Investors who buy the DAX on its recent lows could see the stock index rally 50 percent over the next year, one analyst told CNBC.
The DAX has seen a 9 percent drop from its June 20th intraday high of 10,050.98, trading at 9,124.86 this morning, providing a buying opportunity for traders. Wednesday saw the index drop 10.15 percent, hitting a low of 9,030.27 points.
"I think quite frankly if you buy the DAX at its low point in the second half of the year and then you sell it at the high point next year I think the difference will be 50 percent," Beat Wittmann, CEO of TCMG Asset Management, told CNBC in a TV interview.
"Buy the DAX within the next one or two months and keep it and you will do tremendously well because Germany is highly geared to the global economy where I'm very positive. So there's no canary in the coalmine long term."
Macroeconomic picture 'peaked'
German stocks have been hit after a slew of economic data over the past two days pointed towards a weaker economy. German factory orders fell 3.2 percent month-on-month in June—the largest decline since September 2011 while industrial output rose a mere 0.3 percent, below the 1.3 percent forecast by economists.
Geopolitical tensions are also overhanging the European economy, with Russia retaliating on Thursday with sanctions of its own. Prime Minister Dmitry Medvedev said European food imports had been banned. Over the longer term, the DAX has been particularly hard-hit by developments in Russia, as it is dominated by companies that are dependent on Russian energy.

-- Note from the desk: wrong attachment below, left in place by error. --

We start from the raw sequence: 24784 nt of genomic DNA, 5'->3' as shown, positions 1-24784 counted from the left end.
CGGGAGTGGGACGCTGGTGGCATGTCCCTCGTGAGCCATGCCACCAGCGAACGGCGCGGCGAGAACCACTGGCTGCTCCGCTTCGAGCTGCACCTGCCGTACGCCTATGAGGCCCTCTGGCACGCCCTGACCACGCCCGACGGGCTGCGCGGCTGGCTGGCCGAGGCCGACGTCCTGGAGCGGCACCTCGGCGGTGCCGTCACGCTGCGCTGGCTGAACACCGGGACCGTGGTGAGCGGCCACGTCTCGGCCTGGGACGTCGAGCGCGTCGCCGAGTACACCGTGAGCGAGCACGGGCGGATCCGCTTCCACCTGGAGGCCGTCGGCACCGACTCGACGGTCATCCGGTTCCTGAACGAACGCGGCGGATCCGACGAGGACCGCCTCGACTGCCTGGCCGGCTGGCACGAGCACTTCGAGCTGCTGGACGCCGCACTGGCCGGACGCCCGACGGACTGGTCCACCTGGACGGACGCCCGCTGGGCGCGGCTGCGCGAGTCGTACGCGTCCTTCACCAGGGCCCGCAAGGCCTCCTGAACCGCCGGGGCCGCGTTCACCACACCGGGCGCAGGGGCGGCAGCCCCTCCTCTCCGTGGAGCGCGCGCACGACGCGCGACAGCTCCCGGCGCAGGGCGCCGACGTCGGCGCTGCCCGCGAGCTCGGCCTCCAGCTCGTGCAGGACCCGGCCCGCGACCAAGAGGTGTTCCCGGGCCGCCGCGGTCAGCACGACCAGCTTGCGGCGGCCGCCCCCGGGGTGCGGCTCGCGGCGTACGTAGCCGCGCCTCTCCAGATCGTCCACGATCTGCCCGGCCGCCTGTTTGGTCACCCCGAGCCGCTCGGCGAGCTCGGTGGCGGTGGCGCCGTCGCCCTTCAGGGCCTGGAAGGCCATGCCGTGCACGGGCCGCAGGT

Coupled with a deteriorating euro zone macroeconomic picture, in which Italy slid into its third recession since 2008, analysts said Germany equities will not see a big upside.
"The macroeconomic picture peaked in the first quarter of this year for the euro zone and you have these awful numbers from Italy. The factory numbers out of Germany show that growth is softening," Mike Ingram, market strategist at BCG Partners, told CNBC in a phone interview.
All eyes are on the European Central Bank (ECB) as it holds a monetary policy meeting on Thursday. While the market thinks the ECB will hold fire on any sort of policy action, analysts have not ruled out some form of quantitative easing (QE) in the future which could boost liquidity in the currency bloc with the hope of spurring bank lending to the economy.
Any further stimulus could be a big boost for European equities, and the DAX could see an uplift, according to Brenda Kelly, chief market strategist at IG, told CNBC in a phone interview.
"The economy in Germany is looking a bit weaker. But if we do see some sort of stimulus it could be the driving force behind German stocks," Kelly said.
"But at the moment the fundamentals show that we could some further downside."
Weaker euro key
Many troubled euro zone countries including Italy and France have complained that a strong euro currency is making them less competitive. Meanwhile, an improving economic picture in the U.S. could see the Federal Reserve raise rates interest rates next year, helping to strengthen the dollar and push the euro weaker and the DAX higher, according to one analyst.
"If our base case is right and the US economy continues to grow, rates will gradually rise, acting as a release valve for all the upwards pressure on the Euro," Andrew Goldberg, global market strategist at JPMorgan Asset Management, told CNBC via email.